Hawaiian Trail & Mountain Corp.


Kulepeamoa Ridge

5.6 miles / Ridge / Advanced



Continue along the path across Pia stream and into a mixed mostly non-native forest of guava, christmas berry, coffee, and koa haole. Continue along the side the stream until you pass a number of large boulders. About 50 yards past a massive one abutting the trail on the right you will find a turn off to the right that begins your ascent up a spur to Kulepeamoa Ridge. Follow this up and to the right, it is as this same point that you will reconnect as you return from the loop hike.

You will enter a very open area with ulei bushes, guava, and lauae ferns. A very steep heart stopping ascent will bring you to an ironwood grove. Immediately following the ironwoods you will reach the ridge itself and turn left. Excellent views of Pia Valley to the left and beyond it Hawai’iloa Ridge will be visible. To the right is Kupaua Valley and Kuli’ou’ou Ridge. Beyond, excellent views of Hawai’i Kai and Koko Crater are available. Continue along this windswept ridge interspersed with ironwood groves and the occasional native plants such as ohi’a, lama, ‘ulei, pukiawe, ‘akoko, ‘ohelo, maile, ‘uluhe, ‘alahe’e, manono, naupaka, kolea lau nui, and even some bird’s nest ferns.

As you continue to climb you will enter the most difficult and dangerous section of the hike. Remember, too much rain or wind, or a dirt or rock section that may have slipped away is reason enough to return the way you came. Expect very steep drop offs, narrow dike sections with crumbly dirt and fractured stone support. Most of these sections have no rope assistance; only one section has a cable. However, if you perservere and attain the summit of the ridge you will be gratified by excellent views of the windward side from Chinaman’s Hat to Makapu’u and the Honolulu side from Makapu’u to the Wai’anae’s. A wonderful view of Olomana, with all three peaks lined up from behind.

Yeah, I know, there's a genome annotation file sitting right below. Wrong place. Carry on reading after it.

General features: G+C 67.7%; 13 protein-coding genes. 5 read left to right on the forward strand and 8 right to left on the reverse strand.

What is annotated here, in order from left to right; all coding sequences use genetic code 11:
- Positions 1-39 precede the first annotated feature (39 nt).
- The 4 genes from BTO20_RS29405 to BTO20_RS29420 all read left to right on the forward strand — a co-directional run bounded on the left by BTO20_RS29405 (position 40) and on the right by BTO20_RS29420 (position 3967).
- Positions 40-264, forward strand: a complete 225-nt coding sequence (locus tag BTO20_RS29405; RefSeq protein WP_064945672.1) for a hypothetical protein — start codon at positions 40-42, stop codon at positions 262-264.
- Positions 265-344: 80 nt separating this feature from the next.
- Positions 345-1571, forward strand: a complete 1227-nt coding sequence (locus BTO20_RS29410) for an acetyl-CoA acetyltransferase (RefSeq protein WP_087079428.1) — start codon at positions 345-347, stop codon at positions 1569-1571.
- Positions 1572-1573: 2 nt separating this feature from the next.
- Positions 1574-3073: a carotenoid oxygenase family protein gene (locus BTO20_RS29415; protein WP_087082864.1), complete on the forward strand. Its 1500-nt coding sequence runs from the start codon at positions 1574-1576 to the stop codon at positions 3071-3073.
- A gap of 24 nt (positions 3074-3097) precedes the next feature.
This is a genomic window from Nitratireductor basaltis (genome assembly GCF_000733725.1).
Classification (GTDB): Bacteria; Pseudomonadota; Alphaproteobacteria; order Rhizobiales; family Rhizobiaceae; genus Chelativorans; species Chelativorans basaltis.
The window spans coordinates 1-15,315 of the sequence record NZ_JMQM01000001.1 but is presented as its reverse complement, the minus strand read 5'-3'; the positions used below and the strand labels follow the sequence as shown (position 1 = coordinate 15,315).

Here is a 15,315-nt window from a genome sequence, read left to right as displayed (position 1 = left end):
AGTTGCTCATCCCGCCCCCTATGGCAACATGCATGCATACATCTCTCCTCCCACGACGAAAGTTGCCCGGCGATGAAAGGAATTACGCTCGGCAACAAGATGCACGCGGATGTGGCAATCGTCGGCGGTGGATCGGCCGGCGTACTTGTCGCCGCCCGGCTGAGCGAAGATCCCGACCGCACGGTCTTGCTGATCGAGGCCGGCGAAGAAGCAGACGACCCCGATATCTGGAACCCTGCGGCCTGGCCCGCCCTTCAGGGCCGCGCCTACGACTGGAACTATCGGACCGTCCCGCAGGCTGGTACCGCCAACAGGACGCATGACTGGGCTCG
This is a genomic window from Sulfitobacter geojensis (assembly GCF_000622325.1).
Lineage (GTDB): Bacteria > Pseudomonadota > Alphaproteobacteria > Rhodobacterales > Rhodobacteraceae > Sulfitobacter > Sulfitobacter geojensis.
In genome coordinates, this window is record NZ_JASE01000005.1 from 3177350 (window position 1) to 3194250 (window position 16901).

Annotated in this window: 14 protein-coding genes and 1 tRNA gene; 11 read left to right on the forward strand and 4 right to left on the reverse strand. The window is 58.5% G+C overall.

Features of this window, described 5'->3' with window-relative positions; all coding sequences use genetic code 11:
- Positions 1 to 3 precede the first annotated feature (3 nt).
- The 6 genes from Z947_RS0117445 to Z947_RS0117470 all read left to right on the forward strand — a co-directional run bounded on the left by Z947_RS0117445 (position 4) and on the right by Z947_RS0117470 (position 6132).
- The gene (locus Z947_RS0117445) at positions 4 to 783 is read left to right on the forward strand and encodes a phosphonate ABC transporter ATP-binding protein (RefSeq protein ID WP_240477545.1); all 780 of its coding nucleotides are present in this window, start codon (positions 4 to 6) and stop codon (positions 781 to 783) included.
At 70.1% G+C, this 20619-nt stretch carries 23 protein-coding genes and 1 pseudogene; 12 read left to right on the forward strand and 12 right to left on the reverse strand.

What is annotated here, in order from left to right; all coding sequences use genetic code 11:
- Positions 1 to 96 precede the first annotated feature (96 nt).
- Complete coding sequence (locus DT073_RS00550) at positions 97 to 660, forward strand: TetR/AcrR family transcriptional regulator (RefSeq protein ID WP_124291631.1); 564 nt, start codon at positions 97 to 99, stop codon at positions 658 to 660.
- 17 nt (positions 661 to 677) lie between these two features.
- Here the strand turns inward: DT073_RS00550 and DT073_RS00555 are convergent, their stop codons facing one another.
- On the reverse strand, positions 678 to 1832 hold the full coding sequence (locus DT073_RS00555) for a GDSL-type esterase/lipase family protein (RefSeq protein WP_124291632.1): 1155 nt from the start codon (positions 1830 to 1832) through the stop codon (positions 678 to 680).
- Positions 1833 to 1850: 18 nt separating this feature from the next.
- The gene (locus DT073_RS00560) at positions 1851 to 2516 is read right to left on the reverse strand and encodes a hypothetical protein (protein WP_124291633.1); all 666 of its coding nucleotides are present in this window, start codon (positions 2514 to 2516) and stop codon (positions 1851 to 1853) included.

Needless to say this site makes for an excellent lunch spot, but typically it’s too early and an even better idea is to turn left here and continue along the Ko’olau Summit Trail to the end of Hawai’iloa ridge and eat lunch there. Do not turn to the right since would take you to the summit of Kuli’ou’ou ridge via Pu’u o Kona.

Rather go left and follow the KST, a dangerous, narrow, windblown trail, for about 30 minutes until you reach a Na Ala Hele sign proclaiming the summit of Hawai’iloa ridge. There is a clear trail leading down that ridge that unfortunately is slippery and often muddy. Great caution is required to get down to an easier section, and extreme caution is required when this section is wet. Fortunately, Na Ala Hele has installed several stair sections to help your footing.

Continue down the trail passing through an ironwood section and lots of guava trees. About 20 – 30 minutes down the trail you will notice a sturdy fencelike wire section running parallel to the left side of the trail. The guava growth will thin on the left side as you progress and the trail will open up considerably. Continue on until you notice a small spreading koa tree on the left and look for a cutoff trail to the valley on your left. It should be ribboned and is very noticeable. This side trail will take you down a winding steep course through a forest of guava trees bringing you back into Pia Valley where you will turn right for a hike out along Pia stream where you will eventually joining the same trail on which you entered the valley.

You will spend some time rock hopping along the stream bed and all precautions concerning high or rapid water should be followed. However, this stream is typically dry. Continue until you notice the turn off you originally took earlier to the spur leading to Kulepeamoa ridge. Continue past the huge rock, now on your left. Shortly you will reach the path through the tall grass and pass the water tank once again. Allow five to six hours for the hike, the majority of which will be spent acquiring the summit.


  1. Sections of this hike require very steep climbs.
  2. Narrow crossings with sheer drop-offs to one or both sides are required, often during windy or blustery conditions. Extreme and excessive caution is advised especially in rain.
  3. On any day hiking this trail is extremely energy demanding. On a hot day you must have sufficient water (for most people a minimum of 2-3 liters).
  4. This hike is typically done counter-clockwise.